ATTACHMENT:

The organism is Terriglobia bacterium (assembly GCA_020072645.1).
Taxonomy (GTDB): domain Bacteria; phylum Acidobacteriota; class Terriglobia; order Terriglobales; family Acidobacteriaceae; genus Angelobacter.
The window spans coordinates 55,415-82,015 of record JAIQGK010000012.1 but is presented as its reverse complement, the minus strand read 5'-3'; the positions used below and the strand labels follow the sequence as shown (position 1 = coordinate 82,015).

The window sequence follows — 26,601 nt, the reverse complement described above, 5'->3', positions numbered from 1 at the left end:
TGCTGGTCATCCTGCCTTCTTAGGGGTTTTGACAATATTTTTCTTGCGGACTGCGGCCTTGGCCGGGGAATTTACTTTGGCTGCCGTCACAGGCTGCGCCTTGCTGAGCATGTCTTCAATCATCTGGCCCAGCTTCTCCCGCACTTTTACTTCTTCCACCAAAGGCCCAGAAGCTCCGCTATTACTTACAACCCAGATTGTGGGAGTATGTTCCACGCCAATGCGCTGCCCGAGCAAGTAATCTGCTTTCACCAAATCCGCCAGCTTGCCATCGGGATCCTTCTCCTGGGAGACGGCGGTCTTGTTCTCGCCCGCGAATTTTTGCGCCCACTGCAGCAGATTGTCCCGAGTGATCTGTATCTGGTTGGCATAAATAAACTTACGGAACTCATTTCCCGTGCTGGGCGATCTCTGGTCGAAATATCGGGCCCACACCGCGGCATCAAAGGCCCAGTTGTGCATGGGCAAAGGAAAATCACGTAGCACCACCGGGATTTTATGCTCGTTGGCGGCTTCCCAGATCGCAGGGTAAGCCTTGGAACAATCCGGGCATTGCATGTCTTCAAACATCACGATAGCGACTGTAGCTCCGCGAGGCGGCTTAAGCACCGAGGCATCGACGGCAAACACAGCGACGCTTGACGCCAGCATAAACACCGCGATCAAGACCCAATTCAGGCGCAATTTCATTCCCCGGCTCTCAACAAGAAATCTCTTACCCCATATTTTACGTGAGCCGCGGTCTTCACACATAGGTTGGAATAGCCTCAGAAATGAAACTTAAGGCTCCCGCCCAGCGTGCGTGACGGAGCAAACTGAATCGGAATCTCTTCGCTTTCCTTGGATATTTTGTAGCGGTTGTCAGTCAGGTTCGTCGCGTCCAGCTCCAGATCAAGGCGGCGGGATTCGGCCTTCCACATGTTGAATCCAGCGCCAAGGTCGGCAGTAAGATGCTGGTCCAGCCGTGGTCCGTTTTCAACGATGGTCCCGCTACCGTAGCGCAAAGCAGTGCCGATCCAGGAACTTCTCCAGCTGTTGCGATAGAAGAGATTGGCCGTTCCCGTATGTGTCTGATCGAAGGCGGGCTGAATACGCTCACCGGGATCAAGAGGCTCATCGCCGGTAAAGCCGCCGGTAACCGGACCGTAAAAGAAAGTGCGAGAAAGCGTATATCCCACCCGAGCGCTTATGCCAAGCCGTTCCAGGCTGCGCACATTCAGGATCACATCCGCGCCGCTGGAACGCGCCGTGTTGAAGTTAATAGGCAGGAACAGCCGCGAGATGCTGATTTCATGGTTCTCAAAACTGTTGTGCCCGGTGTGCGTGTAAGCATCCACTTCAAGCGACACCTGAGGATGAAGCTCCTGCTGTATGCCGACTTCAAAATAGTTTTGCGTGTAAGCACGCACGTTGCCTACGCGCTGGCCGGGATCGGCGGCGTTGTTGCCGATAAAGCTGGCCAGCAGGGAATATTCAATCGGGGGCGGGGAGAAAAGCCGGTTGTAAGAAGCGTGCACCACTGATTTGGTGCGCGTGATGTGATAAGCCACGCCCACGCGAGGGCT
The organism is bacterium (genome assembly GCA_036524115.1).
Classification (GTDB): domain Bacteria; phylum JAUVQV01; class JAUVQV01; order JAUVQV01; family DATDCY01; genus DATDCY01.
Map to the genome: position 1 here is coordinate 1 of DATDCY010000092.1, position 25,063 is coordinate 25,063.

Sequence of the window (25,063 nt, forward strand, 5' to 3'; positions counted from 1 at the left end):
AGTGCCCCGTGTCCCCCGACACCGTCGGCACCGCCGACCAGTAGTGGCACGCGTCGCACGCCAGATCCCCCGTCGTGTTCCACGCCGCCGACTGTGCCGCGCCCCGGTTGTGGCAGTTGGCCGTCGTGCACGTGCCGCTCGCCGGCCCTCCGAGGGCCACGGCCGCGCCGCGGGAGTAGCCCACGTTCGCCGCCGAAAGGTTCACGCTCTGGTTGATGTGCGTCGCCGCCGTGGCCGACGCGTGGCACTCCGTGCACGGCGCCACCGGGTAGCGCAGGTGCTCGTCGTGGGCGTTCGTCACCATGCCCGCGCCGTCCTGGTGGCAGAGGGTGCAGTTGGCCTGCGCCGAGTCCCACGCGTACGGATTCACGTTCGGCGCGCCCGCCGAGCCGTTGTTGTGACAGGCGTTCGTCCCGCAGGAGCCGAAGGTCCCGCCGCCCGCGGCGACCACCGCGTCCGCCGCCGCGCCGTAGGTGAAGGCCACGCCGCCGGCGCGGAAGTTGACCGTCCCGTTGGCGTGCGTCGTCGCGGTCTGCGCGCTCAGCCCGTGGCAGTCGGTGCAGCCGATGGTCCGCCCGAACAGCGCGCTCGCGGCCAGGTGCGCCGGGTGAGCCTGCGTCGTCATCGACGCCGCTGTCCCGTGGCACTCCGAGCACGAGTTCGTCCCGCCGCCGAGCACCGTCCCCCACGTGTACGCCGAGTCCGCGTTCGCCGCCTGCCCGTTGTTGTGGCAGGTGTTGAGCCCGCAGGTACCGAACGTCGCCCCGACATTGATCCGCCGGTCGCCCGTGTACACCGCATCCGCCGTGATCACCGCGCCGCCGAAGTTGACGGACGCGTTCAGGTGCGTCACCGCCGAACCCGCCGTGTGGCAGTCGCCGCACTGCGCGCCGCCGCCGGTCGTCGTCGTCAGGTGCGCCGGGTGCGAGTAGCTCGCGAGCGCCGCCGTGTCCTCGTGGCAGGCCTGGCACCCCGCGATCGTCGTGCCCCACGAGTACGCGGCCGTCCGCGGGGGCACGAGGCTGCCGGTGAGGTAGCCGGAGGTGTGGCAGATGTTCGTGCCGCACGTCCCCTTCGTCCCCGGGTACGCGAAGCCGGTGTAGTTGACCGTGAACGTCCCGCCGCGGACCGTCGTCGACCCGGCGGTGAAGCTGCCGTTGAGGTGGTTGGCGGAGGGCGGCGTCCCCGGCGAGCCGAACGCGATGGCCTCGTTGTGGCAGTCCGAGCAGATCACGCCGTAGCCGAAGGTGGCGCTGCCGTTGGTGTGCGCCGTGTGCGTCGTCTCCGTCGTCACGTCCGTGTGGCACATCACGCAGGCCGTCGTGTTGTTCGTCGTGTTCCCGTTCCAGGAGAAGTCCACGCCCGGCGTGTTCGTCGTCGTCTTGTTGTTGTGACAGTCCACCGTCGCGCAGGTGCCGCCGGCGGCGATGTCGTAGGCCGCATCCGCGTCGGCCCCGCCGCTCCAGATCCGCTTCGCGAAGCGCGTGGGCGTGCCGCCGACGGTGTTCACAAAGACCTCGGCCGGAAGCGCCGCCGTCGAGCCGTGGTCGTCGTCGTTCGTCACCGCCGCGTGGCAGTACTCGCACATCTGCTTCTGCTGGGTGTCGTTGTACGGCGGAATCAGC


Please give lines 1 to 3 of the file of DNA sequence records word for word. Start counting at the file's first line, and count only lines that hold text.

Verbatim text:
The organism is Terriglobia bacterium (assembly GCA_020072645.1).
Taxonomy (GTDB): domain Bacteria; phylum Acidobacteriota; class Terriglobia; order Terriglobales; family Acidobacteriaceae; genus Angelobacter.
The window spans coordinates 55,415-82,015 of record JAIQGK010000012.1 but is presented as its reverse complement, the minus strand read 5'-3'; the positions used below and the strand labels follow the sequence as shown (position 1 = coordinate 82,015).